Some sanctioned Russian billionaires are deploying a brand new weapon of their bids to get western sanctions lifted: the character reference.
Russian businessman and London resident Mikhail Fridman has collected at the least a dozen letters from a few of Vladimir Putin’s most vocal critics, defending his repute and describing him as a person distant from the Kremlin and unfairly maligned.
The personal letters seen by the FT embody a number of from high members of the Russian opposition, with one even writing in Fridman’s defence straight from jail.
Fridman and his enterprise companion Petr Aven have pursued a string of various methods in a bid to get the sanctions lifted. On Thursday, the FT reported that they had been set to promote their stakes in Alfa-Financial institution, the financial institution they based and was Russia’s largest personal lender. Fridman has additionally promised Ukraine’s president, Volodymyr Zelenskyy, help in alternate for an excellent phrase with the west over the sanctions — however to no avail.
To date, there was no public indication that London or Brussels would elevate their restrictions — regardless of makes an attempt by some key figures in Russia’s opposition motion to persuade them.
A few of the letters they penned, defending the Alfa founders from accusations of proximity to the Kremlin, had been final week made public. Some are character witness statements, whereas others are letters addressed to EU leaders, and a few name straight for the sanctions to be reconsidered.
Opposition politician Ilya Yashin, who was jailed final summer time in Moscow over his antiwar speech, penned one letter about Fridman moments earlier than his arrest, in line with two sources. The second, despatched final month to European Fee president Ursula von der Leyen, was a handwritten word he wrote from jail.
Fridman “interacted with the state, however nonetheless by no means compromised his repute by taking part within the present Russian authorities’s political initiatives,” Yashin wrote. His lawyer informed the FT that she couldn’t put questions in regards to the letters to him till their subsequent in-person assembly.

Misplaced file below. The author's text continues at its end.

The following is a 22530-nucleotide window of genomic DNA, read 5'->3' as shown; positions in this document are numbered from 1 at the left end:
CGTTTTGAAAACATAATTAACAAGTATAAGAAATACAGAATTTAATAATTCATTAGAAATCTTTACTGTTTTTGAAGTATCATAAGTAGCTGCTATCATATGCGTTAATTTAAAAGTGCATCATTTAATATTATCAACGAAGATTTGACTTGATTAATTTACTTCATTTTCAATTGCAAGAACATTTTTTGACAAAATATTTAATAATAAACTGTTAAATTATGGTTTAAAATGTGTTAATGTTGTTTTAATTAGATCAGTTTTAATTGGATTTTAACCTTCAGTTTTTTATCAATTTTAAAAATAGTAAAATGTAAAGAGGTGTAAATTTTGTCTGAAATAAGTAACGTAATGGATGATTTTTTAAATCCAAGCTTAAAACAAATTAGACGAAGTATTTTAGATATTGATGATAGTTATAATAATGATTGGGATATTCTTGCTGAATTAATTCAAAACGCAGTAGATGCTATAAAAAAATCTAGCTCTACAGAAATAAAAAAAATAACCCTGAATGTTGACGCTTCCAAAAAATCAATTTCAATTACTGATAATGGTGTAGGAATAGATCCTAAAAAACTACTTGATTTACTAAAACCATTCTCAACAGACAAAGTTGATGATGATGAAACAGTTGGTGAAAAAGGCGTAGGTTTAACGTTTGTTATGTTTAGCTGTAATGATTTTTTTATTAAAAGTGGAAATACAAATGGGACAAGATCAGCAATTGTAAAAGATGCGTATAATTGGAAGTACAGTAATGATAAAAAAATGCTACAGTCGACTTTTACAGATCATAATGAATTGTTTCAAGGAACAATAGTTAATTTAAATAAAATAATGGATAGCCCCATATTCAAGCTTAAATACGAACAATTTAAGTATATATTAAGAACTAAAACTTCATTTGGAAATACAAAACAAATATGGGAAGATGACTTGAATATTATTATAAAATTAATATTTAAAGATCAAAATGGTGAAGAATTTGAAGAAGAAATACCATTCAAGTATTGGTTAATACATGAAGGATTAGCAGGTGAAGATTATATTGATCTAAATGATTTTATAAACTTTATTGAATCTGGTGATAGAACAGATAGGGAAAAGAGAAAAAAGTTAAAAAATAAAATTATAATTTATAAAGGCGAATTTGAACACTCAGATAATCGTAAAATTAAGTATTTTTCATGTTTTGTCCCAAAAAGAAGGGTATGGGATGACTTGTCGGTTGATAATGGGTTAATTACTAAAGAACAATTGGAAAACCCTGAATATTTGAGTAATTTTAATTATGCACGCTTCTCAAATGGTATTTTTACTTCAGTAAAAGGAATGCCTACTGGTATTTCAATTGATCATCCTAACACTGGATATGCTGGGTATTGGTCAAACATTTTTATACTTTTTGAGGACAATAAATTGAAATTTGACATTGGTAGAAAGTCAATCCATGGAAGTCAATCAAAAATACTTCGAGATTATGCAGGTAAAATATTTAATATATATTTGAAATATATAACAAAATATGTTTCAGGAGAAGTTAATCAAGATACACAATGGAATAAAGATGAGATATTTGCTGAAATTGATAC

Two leaders of the Anti-Corruption Basis, an organisation arrange by jailed dissident Alexei Navalny, additionally wrote letters within the oligarchs’ help.
The group is understood for its investigations into corruption by oligarchs and politicians, and it’s the loudest voice calling for extra particular person sanctions on the Russian elite.
So it got here as a shock to many to search out out that Leonid Volkov, Navalny’s chief of employees, had written a letter final October to Josep Borrell, the EU’s international coverage chief, calling for sanctions on some oligarchs to be eliminated.
On Thursday, Volkov stepped again from his function as chair of the muse after an uproar. Volkov claimed no person on the basis knew he had written the letter on Navalny letterhead.
However Vladimir Ashurkov, a former senior Alfa government and the muse’s longtime government director, additionally signed a letter in April final yr, seen by the FT, at Fridman’s behest. He declined to remark to the FT.
A number of different main opposition figures, together with the pinnacle of Memorial, a number one human rights group Russia shuttered shortly earlier than the struggle started.
Past the furor, the letters do increase a key query about western sanctions, one yr since they had been first imposed: what’s the end-game?
The aim, Volkov argued in his letter to the EU on the time, shouldn’t be “to easily punish sure individuals”. As a substitute, sanctions ought to finally serve a political objective: to create stress on the Kremlin by inflicting destabilising fractures within the Russian elite.
For this, he argued, there must be an exit technique. Given the selection, many oligarchs, he argued, would decide the west.
The thought has been voiced earlier than, however has had little impression on sanctions policymakers in London and past. One defined to the FT, months again, that inducing behaviour change was merely not the purpose.
Resigning on Thursday, Volkov wrote: “This letter was an enormous political mistake.”
Few sanctioned Russians have managed to get the measures lifted, however this month is essential as member states are resulting from lengthen the sanctions by March 15.
Nobel prizewinner Dmitry Muratov, the editor of the impartial Novaya Gazeta newspaper, wrote a letter to EU leaders itemizing Fridman’s previous friendship with assassinated opposition chief Boris Nemtsov, his investments in Ukrainian companies, and his sponsorship of charitable causes in Ukraine equivalent to the development of a Holocaust memorial centre at Babi Yar.